As our next scene opens, Jesus and His disciples have been invited to a wedding. Wedding-celebrations lasted up to a week, depending on the resources of the family, and they were a time of feasting and drinking.
On the third day there was a wedding in Cana of Galilee, and the mother of Jesus was there; 2 and both Jesus and His disciples were invited to the wedding. 3 When the wine ran out, the mother of Jesus said to Him, “They have no wine.” 4 And Jesus said to her, “Woman, what does that have to do with us? My hour has not yet come.” 5 His mother said to the servants, “Whatever He says to you, do it.” 6 Now there were six stone waterpots set there for the Jewish custom of purification, containing twenty or thirty gallons each. 7 Jesus said to them, “Fill the waterpots with water.” So they filled them up to the brim. 8 And He said to them, “Draw some out now and take it to the headwaiter.” So they took it to him. 9 When the headwaiter tasted the water which had become wine, and did not know where it came from (but the servants who had drawn the water knew), the headwaiter called the bridegroom, 10 and said to him, “Every man serves the good wine first, and when the people have drunk freely, then he serves the poorer wine; but you have kept the good wine until now.” 11 This beginning of His signs Jesus did in Cana of Galilee, and manifested His glory, and His disciples believed in Him.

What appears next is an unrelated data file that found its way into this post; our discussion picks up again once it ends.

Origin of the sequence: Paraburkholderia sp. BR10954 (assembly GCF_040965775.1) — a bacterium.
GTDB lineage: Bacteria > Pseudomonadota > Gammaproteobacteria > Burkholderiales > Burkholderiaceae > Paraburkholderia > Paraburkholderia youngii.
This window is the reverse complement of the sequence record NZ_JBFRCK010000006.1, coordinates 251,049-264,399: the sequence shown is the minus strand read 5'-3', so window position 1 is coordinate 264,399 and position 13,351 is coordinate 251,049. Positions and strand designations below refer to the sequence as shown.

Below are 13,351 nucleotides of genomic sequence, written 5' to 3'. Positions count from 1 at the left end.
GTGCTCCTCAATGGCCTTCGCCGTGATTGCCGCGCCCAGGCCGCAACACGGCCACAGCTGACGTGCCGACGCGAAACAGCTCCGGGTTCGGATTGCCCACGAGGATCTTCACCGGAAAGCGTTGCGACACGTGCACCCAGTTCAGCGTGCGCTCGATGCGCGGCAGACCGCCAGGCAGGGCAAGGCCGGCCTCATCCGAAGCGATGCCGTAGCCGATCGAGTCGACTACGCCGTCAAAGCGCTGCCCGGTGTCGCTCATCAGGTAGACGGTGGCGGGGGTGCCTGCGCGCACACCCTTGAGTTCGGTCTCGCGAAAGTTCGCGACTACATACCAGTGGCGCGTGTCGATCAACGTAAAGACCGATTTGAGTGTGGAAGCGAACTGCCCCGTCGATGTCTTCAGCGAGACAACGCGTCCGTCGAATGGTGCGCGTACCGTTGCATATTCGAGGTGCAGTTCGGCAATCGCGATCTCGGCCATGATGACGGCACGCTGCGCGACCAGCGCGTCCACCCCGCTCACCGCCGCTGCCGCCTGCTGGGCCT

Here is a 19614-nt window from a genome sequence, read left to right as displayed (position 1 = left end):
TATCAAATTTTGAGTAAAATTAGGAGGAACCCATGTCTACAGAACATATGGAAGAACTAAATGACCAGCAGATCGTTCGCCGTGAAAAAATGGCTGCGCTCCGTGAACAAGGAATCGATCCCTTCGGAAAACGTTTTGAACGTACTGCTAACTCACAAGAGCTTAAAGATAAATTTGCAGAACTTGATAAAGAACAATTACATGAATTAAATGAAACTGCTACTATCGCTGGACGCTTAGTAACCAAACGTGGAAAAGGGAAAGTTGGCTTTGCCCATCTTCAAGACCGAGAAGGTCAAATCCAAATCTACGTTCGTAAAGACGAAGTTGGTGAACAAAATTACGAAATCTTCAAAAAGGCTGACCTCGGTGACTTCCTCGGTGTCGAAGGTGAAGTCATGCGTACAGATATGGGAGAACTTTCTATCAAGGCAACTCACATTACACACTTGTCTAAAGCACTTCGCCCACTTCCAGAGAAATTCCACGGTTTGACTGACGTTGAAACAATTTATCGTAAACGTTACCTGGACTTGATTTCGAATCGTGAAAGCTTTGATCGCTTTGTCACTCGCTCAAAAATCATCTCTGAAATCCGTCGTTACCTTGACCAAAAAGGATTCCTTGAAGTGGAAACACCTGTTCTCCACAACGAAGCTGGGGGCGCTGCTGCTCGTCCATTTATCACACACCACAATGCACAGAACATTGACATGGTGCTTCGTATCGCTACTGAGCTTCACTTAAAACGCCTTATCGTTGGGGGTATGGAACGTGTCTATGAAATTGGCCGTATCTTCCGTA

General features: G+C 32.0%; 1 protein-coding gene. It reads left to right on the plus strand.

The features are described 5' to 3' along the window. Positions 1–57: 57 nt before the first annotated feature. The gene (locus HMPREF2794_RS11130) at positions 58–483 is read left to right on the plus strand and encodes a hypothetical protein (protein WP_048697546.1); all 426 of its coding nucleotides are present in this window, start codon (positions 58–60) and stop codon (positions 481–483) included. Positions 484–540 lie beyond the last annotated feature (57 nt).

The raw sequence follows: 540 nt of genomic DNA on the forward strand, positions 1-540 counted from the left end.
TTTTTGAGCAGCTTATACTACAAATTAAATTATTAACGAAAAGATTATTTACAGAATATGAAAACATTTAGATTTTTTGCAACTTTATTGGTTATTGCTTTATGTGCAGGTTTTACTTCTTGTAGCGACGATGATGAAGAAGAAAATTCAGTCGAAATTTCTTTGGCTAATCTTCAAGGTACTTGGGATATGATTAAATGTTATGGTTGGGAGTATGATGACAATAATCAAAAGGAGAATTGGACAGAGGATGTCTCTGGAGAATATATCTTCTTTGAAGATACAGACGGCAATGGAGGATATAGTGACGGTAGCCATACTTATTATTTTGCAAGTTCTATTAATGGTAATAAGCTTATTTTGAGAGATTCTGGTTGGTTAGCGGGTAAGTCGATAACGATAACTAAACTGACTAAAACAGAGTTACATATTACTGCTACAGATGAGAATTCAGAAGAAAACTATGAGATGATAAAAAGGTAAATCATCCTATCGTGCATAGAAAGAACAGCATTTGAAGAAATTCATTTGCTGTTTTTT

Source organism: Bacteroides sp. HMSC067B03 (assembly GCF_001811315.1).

12 After this He went down to Capernaum, He and His mother and His brothers and His disciples; and they stayed there a few days. (John 2:1-12)
Running out of wine was serious-business, because either the guests had drank more than anticipated or those responsible for the feast hadn’t planned properly. Either way, there wasn’t a liquor-store in the neighborhood where they could buy more wine. They had a problem…